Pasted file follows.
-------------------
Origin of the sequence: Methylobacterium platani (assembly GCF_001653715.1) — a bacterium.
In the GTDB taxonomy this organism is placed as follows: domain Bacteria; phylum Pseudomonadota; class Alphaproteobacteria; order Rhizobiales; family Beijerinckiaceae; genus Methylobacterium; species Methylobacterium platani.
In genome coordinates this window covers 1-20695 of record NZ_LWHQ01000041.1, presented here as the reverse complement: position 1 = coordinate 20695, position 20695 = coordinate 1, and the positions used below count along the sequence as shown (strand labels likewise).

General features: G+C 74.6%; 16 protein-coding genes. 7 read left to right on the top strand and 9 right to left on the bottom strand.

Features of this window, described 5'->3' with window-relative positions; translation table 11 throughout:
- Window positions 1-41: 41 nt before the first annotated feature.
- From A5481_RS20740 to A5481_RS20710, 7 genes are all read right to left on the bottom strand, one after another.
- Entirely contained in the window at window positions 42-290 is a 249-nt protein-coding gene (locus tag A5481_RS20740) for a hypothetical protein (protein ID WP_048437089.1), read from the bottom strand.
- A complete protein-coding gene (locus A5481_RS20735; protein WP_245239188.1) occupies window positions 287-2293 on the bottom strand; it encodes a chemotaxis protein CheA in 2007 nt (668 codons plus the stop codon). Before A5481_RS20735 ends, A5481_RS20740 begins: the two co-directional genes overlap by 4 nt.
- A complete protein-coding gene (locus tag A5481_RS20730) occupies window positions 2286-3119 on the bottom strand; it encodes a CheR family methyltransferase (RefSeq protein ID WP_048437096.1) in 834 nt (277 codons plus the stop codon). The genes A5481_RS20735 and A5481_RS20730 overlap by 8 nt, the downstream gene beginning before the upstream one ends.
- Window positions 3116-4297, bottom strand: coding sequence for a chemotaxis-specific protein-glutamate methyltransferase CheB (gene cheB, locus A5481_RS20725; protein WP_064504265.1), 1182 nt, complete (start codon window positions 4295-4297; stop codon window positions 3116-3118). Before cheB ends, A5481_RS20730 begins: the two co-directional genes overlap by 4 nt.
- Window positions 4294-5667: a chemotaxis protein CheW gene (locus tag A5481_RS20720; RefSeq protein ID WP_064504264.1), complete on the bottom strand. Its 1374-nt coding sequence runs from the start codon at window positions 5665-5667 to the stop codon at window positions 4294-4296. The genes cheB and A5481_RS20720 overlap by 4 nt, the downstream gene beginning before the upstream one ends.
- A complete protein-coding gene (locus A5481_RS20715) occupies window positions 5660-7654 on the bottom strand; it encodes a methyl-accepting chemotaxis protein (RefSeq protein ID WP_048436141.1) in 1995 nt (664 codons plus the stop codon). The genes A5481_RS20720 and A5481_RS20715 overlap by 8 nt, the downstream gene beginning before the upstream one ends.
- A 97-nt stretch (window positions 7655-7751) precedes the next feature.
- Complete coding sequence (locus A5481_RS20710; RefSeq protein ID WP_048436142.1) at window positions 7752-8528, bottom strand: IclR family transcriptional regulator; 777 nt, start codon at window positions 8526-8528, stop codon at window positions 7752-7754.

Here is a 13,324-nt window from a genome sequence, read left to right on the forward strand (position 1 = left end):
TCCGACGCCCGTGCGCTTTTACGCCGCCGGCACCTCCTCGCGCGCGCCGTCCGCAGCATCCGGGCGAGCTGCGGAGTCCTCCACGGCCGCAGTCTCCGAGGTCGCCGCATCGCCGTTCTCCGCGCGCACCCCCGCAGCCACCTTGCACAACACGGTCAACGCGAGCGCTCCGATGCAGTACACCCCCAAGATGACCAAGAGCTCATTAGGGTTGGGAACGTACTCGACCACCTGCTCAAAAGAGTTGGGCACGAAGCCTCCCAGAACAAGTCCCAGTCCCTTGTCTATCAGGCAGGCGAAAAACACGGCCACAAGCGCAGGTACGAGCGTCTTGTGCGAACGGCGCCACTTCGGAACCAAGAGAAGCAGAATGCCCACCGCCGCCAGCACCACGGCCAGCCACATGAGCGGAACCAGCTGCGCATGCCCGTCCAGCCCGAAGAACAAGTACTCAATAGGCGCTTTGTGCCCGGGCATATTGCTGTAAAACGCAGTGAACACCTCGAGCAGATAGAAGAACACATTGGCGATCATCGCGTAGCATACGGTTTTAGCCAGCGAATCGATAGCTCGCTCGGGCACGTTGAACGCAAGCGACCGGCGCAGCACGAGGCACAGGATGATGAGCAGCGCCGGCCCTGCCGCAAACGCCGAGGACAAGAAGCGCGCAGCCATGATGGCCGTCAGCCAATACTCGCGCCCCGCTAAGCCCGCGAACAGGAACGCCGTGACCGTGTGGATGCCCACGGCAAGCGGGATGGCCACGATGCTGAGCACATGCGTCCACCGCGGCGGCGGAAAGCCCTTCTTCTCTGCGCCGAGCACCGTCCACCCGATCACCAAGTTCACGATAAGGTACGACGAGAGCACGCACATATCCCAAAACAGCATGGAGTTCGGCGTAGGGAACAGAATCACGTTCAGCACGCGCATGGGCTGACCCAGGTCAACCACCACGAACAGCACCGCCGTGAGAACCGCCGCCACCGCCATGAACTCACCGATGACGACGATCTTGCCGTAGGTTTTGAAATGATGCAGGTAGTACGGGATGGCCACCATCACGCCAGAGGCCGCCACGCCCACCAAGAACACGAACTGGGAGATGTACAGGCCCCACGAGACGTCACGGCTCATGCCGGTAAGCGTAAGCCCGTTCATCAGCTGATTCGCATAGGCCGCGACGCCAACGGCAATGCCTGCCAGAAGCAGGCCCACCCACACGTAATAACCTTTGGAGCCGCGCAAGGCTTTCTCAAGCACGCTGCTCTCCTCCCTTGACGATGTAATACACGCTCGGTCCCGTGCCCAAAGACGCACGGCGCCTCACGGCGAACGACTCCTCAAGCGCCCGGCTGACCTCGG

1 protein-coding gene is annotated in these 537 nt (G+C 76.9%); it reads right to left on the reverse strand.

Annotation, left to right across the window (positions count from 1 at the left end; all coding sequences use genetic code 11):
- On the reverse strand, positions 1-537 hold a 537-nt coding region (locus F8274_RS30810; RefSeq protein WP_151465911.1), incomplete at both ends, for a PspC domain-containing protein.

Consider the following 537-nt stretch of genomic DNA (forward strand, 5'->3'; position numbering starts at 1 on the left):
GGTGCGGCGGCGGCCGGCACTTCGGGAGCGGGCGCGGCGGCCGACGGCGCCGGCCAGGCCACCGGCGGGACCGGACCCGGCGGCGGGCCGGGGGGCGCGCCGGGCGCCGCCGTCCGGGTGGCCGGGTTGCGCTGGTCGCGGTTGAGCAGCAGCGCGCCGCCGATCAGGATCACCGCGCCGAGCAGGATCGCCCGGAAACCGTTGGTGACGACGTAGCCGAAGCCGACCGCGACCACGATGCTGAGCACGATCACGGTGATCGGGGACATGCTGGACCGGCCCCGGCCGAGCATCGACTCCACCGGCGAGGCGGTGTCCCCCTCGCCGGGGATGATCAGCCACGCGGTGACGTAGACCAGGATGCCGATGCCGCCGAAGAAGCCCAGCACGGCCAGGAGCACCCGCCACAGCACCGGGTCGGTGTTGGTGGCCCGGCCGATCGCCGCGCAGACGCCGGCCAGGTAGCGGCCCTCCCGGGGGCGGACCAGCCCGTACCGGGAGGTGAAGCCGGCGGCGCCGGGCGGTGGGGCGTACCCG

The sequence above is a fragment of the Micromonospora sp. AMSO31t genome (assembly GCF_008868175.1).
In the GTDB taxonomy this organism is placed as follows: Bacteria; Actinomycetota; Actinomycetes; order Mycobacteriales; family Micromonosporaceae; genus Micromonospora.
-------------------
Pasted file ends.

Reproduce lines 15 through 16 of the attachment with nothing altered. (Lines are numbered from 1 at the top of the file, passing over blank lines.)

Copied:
- Complete coding sequence (locus A5481_RS20710; RefSeq protein ID WP_048436142.1) at window positions 7752-8528, bottom strand: IclR family transcriptional regulator; 777 nt, start codon at window positions 8526-8528, stop codon at window positions 7752-7754.

Here is a 13,324-nt window from a genome sequence, read left to right on the forward strand (position 1 = left end):